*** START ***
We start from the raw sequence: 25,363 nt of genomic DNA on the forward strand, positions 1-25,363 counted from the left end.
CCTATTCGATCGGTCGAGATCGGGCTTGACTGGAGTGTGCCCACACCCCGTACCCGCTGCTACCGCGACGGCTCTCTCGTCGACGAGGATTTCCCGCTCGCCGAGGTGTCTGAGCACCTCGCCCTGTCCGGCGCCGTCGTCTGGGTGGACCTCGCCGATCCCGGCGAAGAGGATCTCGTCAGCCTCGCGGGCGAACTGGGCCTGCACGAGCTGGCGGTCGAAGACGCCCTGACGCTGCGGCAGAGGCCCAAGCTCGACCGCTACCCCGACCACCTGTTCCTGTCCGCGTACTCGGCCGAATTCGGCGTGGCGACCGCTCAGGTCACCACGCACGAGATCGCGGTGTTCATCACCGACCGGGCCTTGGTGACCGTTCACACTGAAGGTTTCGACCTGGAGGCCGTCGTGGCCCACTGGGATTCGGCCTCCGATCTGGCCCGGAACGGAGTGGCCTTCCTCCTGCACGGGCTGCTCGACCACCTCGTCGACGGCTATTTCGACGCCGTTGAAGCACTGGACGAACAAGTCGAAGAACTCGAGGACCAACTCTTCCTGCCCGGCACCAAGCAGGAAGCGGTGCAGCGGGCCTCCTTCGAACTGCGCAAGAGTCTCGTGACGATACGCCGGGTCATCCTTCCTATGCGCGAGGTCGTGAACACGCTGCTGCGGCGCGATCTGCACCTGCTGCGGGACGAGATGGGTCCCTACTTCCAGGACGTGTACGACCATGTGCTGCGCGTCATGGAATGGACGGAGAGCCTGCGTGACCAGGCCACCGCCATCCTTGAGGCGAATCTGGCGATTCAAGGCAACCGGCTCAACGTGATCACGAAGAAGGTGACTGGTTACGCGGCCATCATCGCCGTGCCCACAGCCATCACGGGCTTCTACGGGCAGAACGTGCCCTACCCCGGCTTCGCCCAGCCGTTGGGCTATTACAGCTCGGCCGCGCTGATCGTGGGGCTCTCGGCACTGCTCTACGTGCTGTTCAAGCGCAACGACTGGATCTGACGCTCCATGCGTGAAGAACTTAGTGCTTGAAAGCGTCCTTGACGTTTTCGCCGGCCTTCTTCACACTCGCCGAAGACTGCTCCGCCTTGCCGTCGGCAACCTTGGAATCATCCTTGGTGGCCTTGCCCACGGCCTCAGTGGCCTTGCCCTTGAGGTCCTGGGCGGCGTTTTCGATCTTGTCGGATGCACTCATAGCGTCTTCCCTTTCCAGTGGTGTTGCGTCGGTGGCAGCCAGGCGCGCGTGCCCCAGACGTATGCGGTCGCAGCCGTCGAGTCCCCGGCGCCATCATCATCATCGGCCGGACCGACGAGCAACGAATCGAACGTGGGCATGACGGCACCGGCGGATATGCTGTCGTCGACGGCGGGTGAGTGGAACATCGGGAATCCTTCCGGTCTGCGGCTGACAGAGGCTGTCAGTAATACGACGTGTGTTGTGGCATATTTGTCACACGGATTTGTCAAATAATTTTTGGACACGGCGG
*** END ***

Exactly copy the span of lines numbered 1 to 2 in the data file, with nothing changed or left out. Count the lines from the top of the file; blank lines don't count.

We start from the raw sequence: 25,363 nt of genomic DNA on the forward strand, positions 1-25,363 counted from the left end.
CCTATTCGATCGGTCGAGATCGGGCTTGACTGGAGTGTGCCCACACCCCGTACCCGCTGCTACCGCGACGGCTCTCTCGTCGACGAGGATTTCCCGCTCGCCGAGGTGTCTGAGCACCTCGCCCTGTCCGGCGCCGTCGTCTGGGTGGACCTCGCCGATCCCGGCGAAGAGGATCTCGTCAGCCTCGCGGGCGAACTGGGCCTGCACGAGCTGGCGGTCGAAGACGCCCTGACGCTGCGGCAGAGGCCCAAGCTCGACCGCTACCCCGACCACCTGTTCCTGTCCGCGTACTCGGCCGAATTCGGCGTGGCGACCGCTCAGGTCACCACGCACGAGATCGCGGTGTTCATCACCGACCGGGCCTTGGTGACCGTTCACACTGAAGGTTTCGACCTGGAGGCCGTCGTGGCCCACTGGGATTCGGCCTCCGATCTGGCCCGGAACGGAGTGGCCTTCCTCCTGCACGGGCTGCTCGACCACCTCGTCGACGGCTATTTCGACGCCGTTGAAGCACTGGACGAACAAGTCGAAGAACTCGAGGACCAACTCTTCCTGCCCGGCACCAAGCAGGAAGCGGTGCAGCGGGCCTCCTTCGAACTGCGCAAGAGTCTCGTGACGATACGCCGGGTCATCCTTCCTATGCGCGAGGTCGTGAACACGCTGCTGCGGCGCGATCTGCACCTGCTGCGGGACGAGATGGGTCCCTACTTCCAGGACGTGTACGACCATGTGCTGCGCGTCATGGAATGGACGGAGAGCCTGCGTGACCAGGCCACCGCCATCCTTGAGGCGAATCTGGCGATTCAAGGCAACCGGCTCAACGTGATCACGAAGAAGGTGACTGGTTACGCGGCCATCATCGCCGTGCCCACAGCCATCACGGGCTTCTACGGGCAGAACGTGCCCTACCCCGGCTTCGCCCAGCCGTTGGGCTATTACAGCTCGGCCGCGCTGATCGTGGGGCTCTCGGCACTGCTCTACGTGCTGTTCAAGCGCAACGACTGGATCTGACGCTCCATGCGTGAAGAACTTAGTGCTTGAAAGCGTCCTTGACGTTTTCGCCGGCCTTCTTCACACTCGCCGAAGACTGCTCCGCCTTGCCGTCGGCAACCTTGGAATCATCCTTGGTGGCCTTGCCCACGGCCTCAGTGGCCTTGCCCTTGAGGTCCTGGGCGGCGTTTTCGATCTTGTCGGATGCACTCATAGCGTCTTCCCTTTCCAGTGGTGTTGCGTCGGTGGCAGCCAGGCGCGCGTGCCCCAGACGTATGCGGTCGCAGCCGTCGAGTCCCCGGCGCCATCATCATCATCGGCCGGACCGACGAGCAACGAATCGAACGTGGGCATGACGGCACCGGCGGATATGCTGTCGTCGACGGCGGGTGAGTGGAACATCGGGAATCCTTCCGGTCTGCGGCTGACAGAGGCTGTCAGTAATACGACGTGTGTTGTGGCATATTTGTCACACGGATTTGTCAAATAATTTTTGGACACGGCGG